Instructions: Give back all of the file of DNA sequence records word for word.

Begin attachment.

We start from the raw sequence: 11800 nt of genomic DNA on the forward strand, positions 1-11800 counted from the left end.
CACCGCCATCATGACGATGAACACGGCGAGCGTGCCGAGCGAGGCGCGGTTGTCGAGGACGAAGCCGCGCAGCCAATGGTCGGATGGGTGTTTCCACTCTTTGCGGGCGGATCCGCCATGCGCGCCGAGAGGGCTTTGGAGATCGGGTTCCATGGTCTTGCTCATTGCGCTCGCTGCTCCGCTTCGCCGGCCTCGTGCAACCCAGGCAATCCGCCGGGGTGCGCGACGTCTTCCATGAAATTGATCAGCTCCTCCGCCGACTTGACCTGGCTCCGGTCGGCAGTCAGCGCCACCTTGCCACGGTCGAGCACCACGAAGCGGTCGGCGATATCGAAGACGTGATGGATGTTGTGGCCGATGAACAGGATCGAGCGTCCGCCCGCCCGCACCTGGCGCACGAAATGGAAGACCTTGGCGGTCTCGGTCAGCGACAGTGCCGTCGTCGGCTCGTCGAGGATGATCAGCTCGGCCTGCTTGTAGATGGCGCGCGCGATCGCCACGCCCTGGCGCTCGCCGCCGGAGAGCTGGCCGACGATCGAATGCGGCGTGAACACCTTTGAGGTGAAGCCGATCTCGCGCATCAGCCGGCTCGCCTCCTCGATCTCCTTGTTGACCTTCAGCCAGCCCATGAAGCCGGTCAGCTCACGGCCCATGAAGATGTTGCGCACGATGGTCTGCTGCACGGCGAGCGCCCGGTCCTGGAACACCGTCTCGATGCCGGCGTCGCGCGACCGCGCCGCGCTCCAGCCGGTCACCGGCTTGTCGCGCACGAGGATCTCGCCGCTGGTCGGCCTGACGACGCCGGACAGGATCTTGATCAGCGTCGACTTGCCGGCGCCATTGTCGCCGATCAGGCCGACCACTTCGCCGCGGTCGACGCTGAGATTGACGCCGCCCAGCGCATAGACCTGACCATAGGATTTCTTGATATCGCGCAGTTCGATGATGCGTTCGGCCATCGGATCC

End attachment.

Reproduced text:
We start from the raw sequence: 11800 nt of genomic DNA on the forward strand, positions 1-11800 counted from the left end.
CACCGCCATCATGACGATGAACACGGCGAGCGTGCCGAGCGAGGCGCGGTTGTCGAGGACGAAGCCGCGCAGCCAATGGTCGGATGGGTGTTTCCACTCTTTGCGGGCGGATCCGCCATGCGCGCCGAGAGGGCTTTGGAGATCGGGTTCCATGGTCTTGCTCATTGCGCTCGCTGCTCCGCTTCGCCGGCCTCGTGCAACCCAGGCAATCCGCCGGGGTGCGCGACGTCTTCCATGAAATTGATCAGCTCCTCCGCCGACTTGACCTGGCTCCGGTCGGCAGTCAGCGCCACCTTGCCACGGTCGAGCACCACGAAGCGGTCGGCGATATCGAAGACGTGATGGATGTTGTGGCCGATGAACAGGATCGAGCGTCCGCCCGCCCGCACCTGGCGCACGAAATGGAAGACCTTGGCGGTCTCGGTCAGCGACAGTGCCGTCGTCGGCTCGTCGAGGATGATCAGCTCGGCCTGCTTGTAGATGGCGCGCGCGATCGCCACGCCCTGGCGCTCGCCGCCGGAGAGCTGGCCGACGATCGAATGCGGCGTGAACACCTTTGAGGTGAAGCCGATCTCGCGCATCAGCCGGCTCGCCTCCTCGATCTCCTTGTTGACCTTCAGCCAGCCCATGAAGCCGGTCAGCTCACGGCCCATGAAGATGTTGCGCACGATGGTCTGCTGCACGGCGAGCGCCCGGTCCTGGAACACCGTCTCGATGCCGGCGTCGCGCGACCGCGCCGCGCTCCAGCCGGTCACCGGCTTGTCGCGCACGAGGATCTCGCCGCTGGTCGGCCTGACGACGCCGGACAGGATCTTGATCAGCGTCGACTTGCCGGCGCCATTGTCGCCGATCAGGCCGACCACTTCGCCGCGGTCGACGCTGAGATTGACGCCGCCCAGCGCATAGACCTGACCATAGGATTTCTTGATATCGCGCAGTTCGATGATGCGTTCGGCCATCGGATCC